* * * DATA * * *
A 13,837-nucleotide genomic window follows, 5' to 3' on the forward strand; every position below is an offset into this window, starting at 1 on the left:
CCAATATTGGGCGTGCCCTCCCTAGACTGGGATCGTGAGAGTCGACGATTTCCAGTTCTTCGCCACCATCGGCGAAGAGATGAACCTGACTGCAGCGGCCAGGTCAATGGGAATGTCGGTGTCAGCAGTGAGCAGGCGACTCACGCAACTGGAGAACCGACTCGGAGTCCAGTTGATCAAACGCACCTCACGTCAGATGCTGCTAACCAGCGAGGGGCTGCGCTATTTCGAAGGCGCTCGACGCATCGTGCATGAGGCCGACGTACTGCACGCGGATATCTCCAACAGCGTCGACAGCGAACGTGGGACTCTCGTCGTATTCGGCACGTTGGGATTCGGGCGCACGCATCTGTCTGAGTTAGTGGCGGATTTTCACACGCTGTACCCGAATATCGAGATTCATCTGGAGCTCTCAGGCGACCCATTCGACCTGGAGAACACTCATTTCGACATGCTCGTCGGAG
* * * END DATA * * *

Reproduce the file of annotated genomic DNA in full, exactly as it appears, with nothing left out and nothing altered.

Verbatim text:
A 13,837-nucleotide genomic window follows, 5' to 3' on the forward strand; every position below is an offset into this window, starting at 1 on the left:
CCAATATTGGGCGTGCCCTCCCTAGACTGGGATCGTGAGAGTCGACGATTTCCAGTTCTTCGCCACCATCGGCGAAGAGATGAACCTGACTGCAGCGGCCAGGTCAATGGGAATGTCGGTGTCAGCAGTGAGCAGGCGACTCACGCAACTGGAGAACCGACTCGGAGTCCAGTTGATCAAACGCACCTCACGTCAGATGCTGCTAACCAGCGAGGGGCTGCGCTATTTCGAAGGCGCTCGACGCATCGTGCATGAGGCCGACGTACTGCACGCGGATATCTCCAACAGCGTCGACAGCGAACGTGGGACTCTCGTCGTATTCGGCACGTTGGGATTCGGGCGCACGCATCTGTCTGAGTTAGTGGCGGATTTTCACACGCTGTACCCGAATATCGAGATTCATCTGGAGCTCTCAGGCGACCCATTCGACCTGGAGAACACTCATTTCGACATGCTCGTCGGAG